ROME, 24 MAY 2011 (ZENIT)
Answered by Legionary of Christ Father Edward McNamara, professor of liturgy at the Regina Apostolorum university.
Readers from several parts of the world have requested commentaries on the new English translation of the Roman Missal. While I have never been directly involved in the project and can boast no technical studies in the art of translation, I hope to offer occasional theological reflections on the new texts.
We have already broached the question of translation in several articles. On June 15, 2004, and then last Sept. 14 and Sept. 28, we dealt with the reasons to prefer translating "Et cum spiritu tuo" as "And with you spirit" rather than "And also with you."
On Sept. 7 and 21, 2004, we explained the reasonableness of translating the "pro multis" in the words of consecration as "for all" in spite of its literally meaning "for many." Although the reasons offered for this translation are valid, from the theological point of view it was still an inaccurate translation. Having consulted widely, Benedict XVI decided that henceforth all new versions of the missal must translate this text literally as "for many." The reasons behind this decision were laid out by the Congregation for the Divine Worship and the Discipline of the Sacraments in a letter to the presidents of all the national bishops' conferences on Oct. 17, 2006 (Prot. N. 467/05/L):
"In July 2005 this Congregation for the Divine Worship and the Discipline of the Sacraments, by agreement with the Congregation for the Doctrine of the Faith, wrote to all Presidents of Conferences of Bishops to ask their considered opinion regarding the translation into the various vernaculars of the expression pro multis in the formula for the consecration of the Precious Blood during the celebration of Holy Mass (ref. Prot. N. 467/05/L of 9 July 2005).
"The replies received from the Bishops' Conferences were studied by the two Congregations and a report was made to the Holy Father. At his direction, this Congregation now writes to Your Eminence / Your Excellency in the following terms:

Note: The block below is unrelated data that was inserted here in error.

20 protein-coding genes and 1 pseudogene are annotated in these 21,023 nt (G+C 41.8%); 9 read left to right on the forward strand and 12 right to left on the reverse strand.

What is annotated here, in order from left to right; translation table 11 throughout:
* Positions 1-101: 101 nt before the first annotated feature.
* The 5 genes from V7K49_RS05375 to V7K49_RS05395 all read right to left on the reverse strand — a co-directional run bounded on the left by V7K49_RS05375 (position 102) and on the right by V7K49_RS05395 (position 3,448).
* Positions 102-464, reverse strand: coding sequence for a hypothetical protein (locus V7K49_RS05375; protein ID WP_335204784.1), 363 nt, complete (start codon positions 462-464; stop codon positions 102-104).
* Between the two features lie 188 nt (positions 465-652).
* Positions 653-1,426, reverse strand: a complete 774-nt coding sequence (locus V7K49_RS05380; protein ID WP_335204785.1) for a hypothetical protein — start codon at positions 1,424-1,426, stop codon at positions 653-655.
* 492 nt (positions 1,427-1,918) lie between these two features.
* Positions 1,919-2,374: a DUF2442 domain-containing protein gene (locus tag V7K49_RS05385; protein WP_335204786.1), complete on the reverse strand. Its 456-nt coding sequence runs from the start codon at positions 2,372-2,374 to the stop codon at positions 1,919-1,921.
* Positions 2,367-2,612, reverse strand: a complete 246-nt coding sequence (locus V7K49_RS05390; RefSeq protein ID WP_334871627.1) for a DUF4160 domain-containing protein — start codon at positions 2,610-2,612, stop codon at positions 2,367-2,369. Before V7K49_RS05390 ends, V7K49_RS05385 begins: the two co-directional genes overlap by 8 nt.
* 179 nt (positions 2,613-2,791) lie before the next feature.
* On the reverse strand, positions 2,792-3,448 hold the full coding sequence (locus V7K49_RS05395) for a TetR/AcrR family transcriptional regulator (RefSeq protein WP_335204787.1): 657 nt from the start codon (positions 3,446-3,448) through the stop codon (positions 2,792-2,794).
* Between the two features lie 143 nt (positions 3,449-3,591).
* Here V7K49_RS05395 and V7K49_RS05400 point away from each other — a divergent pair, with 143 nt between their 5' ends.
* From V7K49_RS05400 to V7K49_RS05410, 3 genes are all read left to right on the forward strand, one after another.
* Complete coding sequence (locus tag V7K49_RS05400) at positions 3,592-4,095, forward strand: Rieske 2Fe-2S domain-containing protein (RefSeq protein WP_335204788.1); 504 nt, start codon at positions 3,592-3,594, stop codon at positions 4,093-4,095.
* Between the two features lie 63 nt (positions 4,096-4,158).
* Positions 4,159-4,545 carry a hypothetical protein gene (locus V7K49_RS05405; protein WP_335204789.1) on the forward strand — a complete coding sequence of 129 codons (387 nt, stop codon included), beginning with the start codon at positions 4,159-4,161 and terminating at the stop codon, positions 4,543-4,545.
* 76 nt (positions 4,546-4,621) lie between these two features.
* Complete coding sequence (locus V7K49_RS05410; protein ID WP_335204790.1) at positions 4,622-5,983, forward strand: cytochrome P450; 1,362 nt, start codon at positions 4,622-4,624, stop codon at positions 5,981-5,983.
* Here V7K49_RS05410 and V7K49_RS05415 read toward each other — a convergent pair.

"1. A text corresponding to the words pro multis, handed down by the Church, constitutes the formula that has been in use in the Roman Rite in Latin from the earliest centuries. In the past 30 years or so, some approved vernacular texts have carried the interpretive translation 'for all,' 'per tutti,' or equivalents.
"2. There is no doubt whatsoever regarding the validity of Masses celebrated with the use of a duly approved formula containing a formula equivalent to 'for all,' as the Congregation for the Doctrine of the Faith has already declared (cf. Sacra Congregatio pro Doctrina Fidei, Declaratio de sensu tribuendo adprobationi versionum formularum sacramentalium, 25 Ianuarii 1974, AAS 66 , 661). Indeed, the formula 'for all' would undoubtedly correspond to a correct interpretation of the Lord's intention expressed in the text. It is a dogma of faith that Christ died on the Cross for all men and women (cf. John 11:52; 2 Corinthians 5:14-15; Titus 2:11; 1 John 2:2).
"3. There are, however, many arguments in favor of a more precise rendering of the traditional formula pro multis:
"a. The Synoptic Gospels (Mt 26:28; Mk 14:24) make specific reference to 'many' (πολλων = pollôn) for whom the Lord is offering the Sacrifice, and this wording has been emphasized by some biblical scholars in connection with the words of the prophet Isaiah (53:11-12). It would have been entirely possible in the Gospel texts to have said 'for all' (for example, cf. Luke 12:41); instead, the formula given in the institution narrative is 'for many,' and the words have been faithfully translated thus in most modern biblical versions.